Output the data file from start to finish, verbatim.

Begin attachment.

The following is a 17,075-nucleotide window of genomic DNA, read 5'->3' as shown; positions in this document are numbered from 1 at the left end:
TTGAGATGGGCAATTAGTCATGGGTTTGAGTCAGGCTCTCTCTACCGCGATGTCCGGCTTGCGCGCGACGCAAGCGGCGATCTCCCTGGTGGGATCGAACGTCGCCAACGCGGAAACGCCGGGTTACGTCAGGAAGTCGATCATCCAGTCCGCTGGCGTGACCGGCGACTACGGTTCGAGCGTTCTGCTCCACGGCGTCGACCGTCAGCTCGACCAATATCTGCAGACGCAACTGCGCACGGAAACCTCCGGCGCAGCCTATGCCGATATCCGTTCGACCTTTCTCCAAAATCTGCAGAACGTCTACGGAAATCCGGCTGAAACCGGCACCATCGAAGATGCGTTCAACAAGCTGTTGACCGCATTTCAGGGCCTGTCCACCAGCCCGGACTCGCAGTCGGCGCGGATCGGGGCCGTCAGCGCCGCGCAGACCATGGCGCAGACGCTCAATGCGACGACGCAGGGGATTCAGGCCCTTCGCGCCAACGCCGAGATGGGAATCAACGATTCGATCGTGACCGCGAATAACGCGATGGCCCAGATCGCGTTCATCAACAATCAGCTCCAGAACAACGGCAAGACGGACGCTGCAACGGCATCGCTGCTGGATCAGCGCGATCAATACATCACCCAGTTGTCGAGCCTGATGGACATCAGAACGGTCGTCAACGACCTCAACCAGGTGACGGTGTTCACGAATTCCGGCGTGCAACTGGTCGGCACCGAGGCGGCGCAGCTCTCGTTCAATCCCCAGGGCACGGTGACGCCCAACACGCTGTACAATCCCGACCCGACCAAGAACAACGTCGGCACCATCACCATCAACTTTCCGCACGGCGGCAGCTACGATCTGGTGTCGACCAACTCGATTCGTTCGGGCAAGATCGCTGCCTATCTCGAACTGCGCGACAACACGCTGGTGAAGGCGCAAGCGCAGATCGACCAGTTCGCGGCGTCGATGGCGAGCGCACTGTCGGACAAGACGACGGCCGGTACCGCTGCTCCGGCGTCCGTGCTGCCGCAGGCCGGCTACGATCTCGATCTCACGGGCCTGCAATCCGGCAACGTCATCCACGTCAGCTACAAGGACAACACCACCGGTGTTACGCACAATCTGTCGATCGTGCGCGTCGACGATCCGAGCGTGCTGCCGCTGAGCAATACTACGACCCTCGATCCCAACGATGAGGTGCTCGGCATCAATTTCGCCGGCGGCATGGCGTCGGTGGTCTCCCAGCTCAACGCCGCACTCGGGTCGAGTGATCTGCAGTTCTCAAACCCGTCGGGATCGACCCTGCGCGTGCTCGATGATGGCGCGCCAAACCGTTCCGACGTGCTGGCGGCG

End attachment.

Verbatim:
The following is a 17,075-nucleotide window of genomic DNA, read 5'->3' as shown; positions in this document are numbered from 1 at the left end:
TTGAGATGGGCAATTAGTCATGGGTTTGAGTCAGGCTCTCTCTACCGCGATGTCCGGCTTGCGCGCGACGCAAGCGGCGATCTCCCTGGTGGGATCGAACGTCGCCAACGCGGAAACGCCGGGTTACGTCAGGAAGTCGATCATCCAGTCCGCTGGCGTGACCGGCGACTACGGTTCGAGCGTTCTGCTCCACGGCGTCGACCGTCAGCTCGACCAATATCTGCAGACGCAACTGCGCACGGAAACCTCCGGCGCAGCCTATGCCGATATCCGTTCGACCTTTCTCCAAAATCTGCAGAACGTCTACGGAAATCCGGCTGAAACCGGCACCATCGAAGATGCGTTCAACAAGCTGTTGACCGCATTTCAGGGCCTGTCCACCAGCCCGGACTCGCAGTCGGCGCGGATCGGGGCCGTCAGCGCCGCGCAGACCATGGCGCAGACGCTCAATGCGACGACGCAGGGGATTCAGGCCCTTCGCGCCAACGCCGAGATGGGAATCAACGATTCGATCGTGACCGCGAATAACGCGATGGCCCAGATCGCGTTCATCAACAATCAGCTCCAGAACAACGGCAAGACGGACGCTGCAACGGCATCGCTGCTGGATCAGCGCGATCAATACATCACCCAGTTGTCGAGCCTGATGGACATCAGAACGGTCGTCAACGACCTCAACCAGGTGACGGTGTTCACGAATTCCGGCGTGCAACTGGTCGGCACCGAGGCGGCGCAGCTCTCGTTCAATCCCCAGGGCACGGTGACGCCCAACACGCTGTACAATCCCGACCCGACCAAGAACAACGTCGGCACCATCACCATCAACTTTCCGCACGGCGGCAGCTACGATCTGGTGTCGACCAACTCGATTCGTTCGGGCAAGATCGCTGCCTATCTCGAACTGCGCGACAACACGCTGGTGAAGGCGCAAGCGCAGATCGACCAGTTCGCGGCGTCGATGGCGAGCGCACTGTCGGACAAGACGACGGCCGGTACCGCTGCTCCGGCGTCCGTGCTGCCGCAGGCCGGCTACGATCTCGATCTCACGGGCCTGCAATCCGGCAACGTCATCCACGTCAGCTACAAGGACAACACCACCGGTGTTACGCACAATCTGTCGATCGTGCGCGTCGACGATCCGAGCGTGCTGCCGCTGAGCAATACTACGACCCTCGATCCCAACGATGAGGTGCTCGGCATCAATTTCGCCGGCGGCATGGCGTCGGTGGTCTCCCAGCTCAACGCCGCACTCGGGTCGAGTGATCTGCAGTTCTCAAACCCGTCGGGATCGACCCTGCGCGTGCTCGATGATGGCGCGCCAAACCGTTCCGACGTGCTGGCGGCG